U.S. Secretary of State Antony Blinken traveled to China over the weekend with an aim toward improving relations between the two countries following ratcheted tensions and a series of dust-ups (see, e.g., Chinese spy balloon; overseas “police stations”; warship near-miss).
The trip came on the heels of a brush-off by Assistant Secretary of State for East Asian and Pacific Affairs Daniel Kritenbrink of a scheduled appearance before the House Foreign Affairs Subcommittee on the Indo-Pacific last Wednesday.
It also followed a rebuff of U.S. Defense Secretary Lloyd Austin by China’s defense minister at the recent Shangri La Dialogue security summit. As Brittany Sheehan reported:
While Beijing has refused U.S. talks at the defense summit, Japan’s Hamada is expected to attend and meet with the Chinese Minister of National Defense Li Shangfu at this weekend’s summit. In an effort to enhance communication and prevent unintended incidents in the volatile region, Japan and China established a defense hotline in March. This milestone led to the recent inaugural telephone conversation between Japanese Defense Minister Hamada and his Chinese counterpart, Li.
However, Washington and Beijing officials have not established a comparable hotline. In February, after the U.S. downed a Chinese espionage balloon that had passed over sensitive military sites, Austin attempted to reach out to the Chinese crisis line, but nobody picked up his call. Chinese Defense Minister Wei Fenghe declined to get on the line, the Pentagon said.
According to a 2008 agreement, the U.S.-China military hotline operates through a series of steps where one capital sends a request to the other for a joint call or videoconference between high-ranking officials using secure communication lines. While the agreement allows for a 48-hour response time, there are no restrictions preventing immediate communication between the officials. Current and former U.S. officials report that at times when the U.S. calls, the Chinese officials don’t even pick up.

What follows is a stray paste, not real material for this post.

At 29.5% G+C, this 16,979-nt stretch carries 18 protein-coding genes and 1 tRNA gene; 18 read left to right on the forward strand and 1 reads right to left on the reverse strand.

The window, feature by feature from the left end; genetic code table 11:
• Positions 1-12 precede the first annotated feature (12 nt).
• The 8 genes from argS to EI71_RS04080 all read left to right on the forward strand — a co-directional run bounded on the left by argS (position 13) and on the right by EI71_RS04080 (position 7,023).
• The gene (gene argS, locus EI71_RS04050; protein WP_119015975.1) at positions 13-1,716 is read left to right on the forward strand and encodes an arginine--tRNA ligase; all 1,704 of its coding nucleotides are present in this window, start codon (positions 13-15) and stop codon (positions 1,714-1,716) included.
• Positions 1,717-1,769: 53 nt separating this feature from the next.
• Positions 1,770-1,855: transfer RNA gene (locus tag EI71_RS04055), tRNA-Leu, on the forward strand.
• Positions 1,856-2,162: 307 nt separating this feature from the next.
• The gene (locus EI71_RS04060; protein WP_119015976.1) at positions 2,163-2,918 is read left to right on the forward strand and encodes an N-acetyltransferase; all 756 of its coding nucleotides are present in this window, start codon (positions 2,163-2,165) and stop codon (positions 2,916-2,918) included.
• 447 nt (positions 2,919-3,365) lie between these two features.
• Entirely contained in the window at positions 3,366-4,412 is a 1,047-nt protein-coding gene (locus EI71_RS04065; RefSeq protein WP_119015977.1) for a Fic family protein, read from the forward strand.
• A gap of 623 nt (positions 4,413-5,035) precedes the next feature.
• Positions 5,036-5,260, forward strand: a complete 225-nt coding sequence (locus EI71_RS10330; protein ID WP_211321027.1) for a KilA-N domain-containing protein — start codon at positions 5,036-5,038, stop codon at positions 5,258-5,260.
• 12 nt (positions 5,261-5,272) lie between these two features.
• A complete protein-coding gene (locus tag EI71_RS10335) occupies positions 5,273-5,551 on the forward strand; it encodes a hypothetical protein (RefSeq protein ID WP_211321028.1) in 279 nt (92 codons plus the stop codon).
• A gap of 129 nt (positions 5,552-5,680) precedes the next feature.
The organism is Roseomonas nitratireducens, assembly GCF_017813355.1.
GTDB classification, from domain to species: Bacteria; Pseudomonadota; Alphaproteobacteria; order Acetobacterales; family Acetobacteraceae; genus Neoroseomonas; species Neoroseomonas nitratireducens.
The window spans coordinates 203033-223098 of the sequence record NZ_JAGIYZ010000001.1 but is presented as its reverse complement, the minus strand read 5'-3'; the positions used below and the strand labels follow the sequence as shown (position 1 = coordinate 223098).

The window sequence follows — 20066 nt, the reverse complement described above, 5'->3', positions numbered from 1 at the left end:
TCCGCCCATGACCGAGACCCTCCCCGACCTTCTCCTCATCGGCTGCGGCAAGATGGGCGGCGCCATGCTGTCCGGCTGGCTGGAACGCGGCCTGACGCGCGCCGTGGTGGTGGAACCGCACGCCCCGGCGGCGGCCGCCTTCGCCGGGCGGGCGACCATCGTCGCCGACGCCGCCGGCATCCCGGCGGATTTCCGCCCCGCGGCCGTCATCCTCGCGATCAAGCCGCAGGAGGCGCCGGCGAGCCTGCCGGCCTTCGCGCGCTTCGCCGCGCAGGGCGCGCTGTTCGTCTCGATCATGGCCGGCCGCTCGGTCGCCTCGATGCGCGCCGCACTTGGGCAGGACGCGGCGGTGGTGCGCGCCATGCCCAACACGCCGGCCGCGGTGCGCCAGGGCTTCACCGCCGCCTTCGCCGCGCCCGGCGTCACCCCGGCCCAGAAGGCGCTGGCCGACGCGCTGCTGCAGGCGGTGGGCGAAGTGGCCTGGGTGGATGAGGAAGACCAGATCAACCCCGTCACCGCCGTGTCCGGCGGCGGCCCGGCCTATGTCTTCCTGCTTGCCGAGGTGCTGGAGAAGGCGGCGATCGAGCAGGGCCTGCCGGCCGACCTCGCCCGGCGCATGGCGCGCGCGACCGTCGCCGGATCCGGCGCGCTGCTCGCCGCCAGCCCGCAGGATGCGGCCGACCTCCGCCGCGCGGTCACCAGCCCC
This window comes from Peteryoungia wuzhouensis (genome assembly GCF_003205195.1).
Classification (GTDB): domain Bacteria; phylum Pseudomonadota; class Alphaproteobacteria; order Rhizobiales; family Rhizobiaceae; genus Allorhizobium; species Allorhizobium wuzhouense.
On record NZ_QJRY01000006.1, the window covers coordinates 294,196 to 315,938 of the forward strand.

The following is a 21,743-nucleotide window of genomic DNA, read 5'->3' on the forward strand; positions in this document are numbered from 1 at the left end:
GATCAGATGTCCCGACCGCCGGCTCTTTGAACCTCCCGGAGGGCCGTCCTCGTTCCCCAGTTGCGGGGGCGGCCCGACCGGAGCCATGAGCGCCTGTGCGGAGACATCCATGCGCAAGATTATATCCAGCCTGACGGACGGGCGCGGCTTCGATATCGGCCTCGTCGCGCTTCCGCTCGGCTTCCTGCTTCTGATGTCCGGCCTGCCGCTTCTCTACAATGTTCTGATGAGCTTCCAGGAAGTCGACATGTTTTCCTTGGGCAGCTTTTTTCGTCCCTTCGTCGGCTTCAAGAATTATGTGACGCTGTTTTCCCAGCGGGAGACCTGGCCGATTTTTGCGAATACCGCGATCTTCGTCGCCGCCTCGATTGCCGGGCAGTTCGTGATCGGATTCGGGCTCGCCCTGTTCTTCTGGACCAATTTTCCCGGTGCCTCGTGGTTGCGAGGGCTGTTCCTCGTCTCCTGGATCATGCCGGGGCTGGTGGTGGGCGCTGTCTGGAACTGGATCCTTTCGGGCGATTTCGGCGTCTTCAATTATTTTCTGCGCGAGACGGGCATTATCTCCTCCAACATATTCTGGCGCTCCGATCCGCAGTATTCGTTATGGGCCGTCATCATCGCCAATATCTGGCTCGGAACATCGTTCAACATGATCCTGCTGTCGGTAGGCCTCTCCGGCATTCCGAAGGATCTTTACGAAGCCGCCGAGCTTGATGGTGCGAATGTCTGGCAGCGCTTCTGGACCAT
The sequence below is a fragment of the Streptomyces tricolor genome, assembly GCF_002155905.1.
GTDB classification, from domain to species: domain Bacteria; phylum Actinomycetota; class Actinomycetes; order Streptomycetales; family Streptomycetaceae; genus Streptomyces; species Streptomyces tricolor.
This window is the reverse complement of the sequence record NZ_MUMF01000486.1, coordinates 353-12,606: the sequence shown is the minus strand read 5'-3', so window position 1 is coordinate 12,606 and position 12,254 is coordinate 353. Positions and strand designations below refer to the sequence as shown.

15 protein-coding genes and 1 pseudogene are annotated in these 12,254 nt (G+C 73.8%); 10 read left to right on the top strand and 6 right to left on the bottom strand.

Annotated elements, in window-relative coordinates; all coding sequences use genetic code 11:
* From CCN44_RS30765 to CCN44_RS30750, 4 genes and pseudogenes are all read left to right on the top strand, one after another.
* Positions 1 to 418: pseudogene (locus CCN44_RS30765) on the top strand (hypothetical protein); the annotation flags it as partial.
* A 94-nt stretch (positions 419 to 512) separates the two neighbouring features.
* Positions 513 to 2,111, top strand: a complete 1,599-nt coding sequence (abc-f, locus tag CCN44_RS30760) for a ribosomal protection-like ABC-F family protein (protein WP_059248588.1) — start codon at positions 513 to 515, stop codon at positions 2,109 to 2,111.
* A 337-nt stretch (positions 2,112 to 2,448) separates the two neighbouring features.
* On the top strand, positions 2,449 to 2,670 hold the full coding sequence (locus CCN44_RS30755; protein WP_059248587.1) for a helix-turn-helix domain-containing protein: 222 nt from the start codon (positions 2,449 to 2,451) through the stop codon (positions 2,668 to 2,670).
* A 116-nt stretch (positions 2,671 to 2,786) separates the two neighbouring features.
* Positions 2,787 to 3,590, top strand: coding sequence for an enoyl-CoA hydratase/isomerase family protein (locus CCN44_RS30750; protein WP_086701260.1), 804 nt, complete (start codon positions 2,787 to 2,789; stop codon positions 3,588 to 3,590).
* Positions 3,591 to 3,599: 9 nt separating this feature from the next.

Blinken’s arrival in China Sunday was also inauspicious.
Blinken lands in China. No red carpet, no greeting party and no high level CPC officals. pic.twitter.com/BNDlj66qz4
— DaiWW (@BeijingDai) June 18, 2023
Nevertheless, Blinken met for several hours with Chinese Foreign Minister Qin Gang on Sunday.
In the first round of talks on Sunday, Blinken met for nearly six hours with Chinese Foreign Minister Qin Gang, after which both countries said they had agreed to continue high-level discussions. However, there was no sign that any of the most fractious issues between them were closer to resolution.
Both the U.S. and China said Qin had accepted an invitation from Blinken to visit Washington but Beijing made clear that “the China-U.S. relationship is at the lowest point since its establishment.” That sentiment is widely shared by U.S. officials.
That dialogue was followed on Monday by a three-hour meeting with China’s top diplomat, Wang Yi. Blinken then met briefly with Chinese President Xi Jinping.
In his remarks to Xi during the 35-minute session at the Great Hall of the People, which was not announced until an hour before it started, Blinken said “the United States and China have an obligation and responsibility to manage our relationship.”
“The United States is committed to doing that,” Blinken said. “It’s in the interest of the United States, in the interests of China, and in the interest of the world.”
Blinken was sanguine regarding the discussions, characterizing his conversations with Chinese officials as “candid and constructive.” However, the talks failed to secure an agreement by the Chinese to resume military to military communications, which was billed as a top U.S. priority.
Blinken said later that the U.S. set limited objectives for the trip, and achieved them. Blinken added that he had raised the issue of military to military communications “repeatedly.”
Xi’s comments following the meetings suggest China sees itself retaining the upper hand in relations with the U.S.
According to a transcript of the meeting with Blinken, Xi pronounced himself pleased with the outcome of Blinken’s earlier meetings with two top Chinese diplomats, and said the two countries had agreed to resume a program of understandings that he and President Joe Biden agreed to at a meeting in Bali last year.
“The Chinese side has made our position clear, and the two sides have agreed to follow through the common understandings President Biden and I had reached in Bali,” Xi said.
“The two sides have also made progress and reached agreement on some specific issues,” Xi said without elaborating, according to a transcript of the remarks released by the State Department. “This is very good.”
“I hope that through this visit, Mr. Secretary, you will make more positive contributions to stabilizing China-U.S. relations,” Xi added.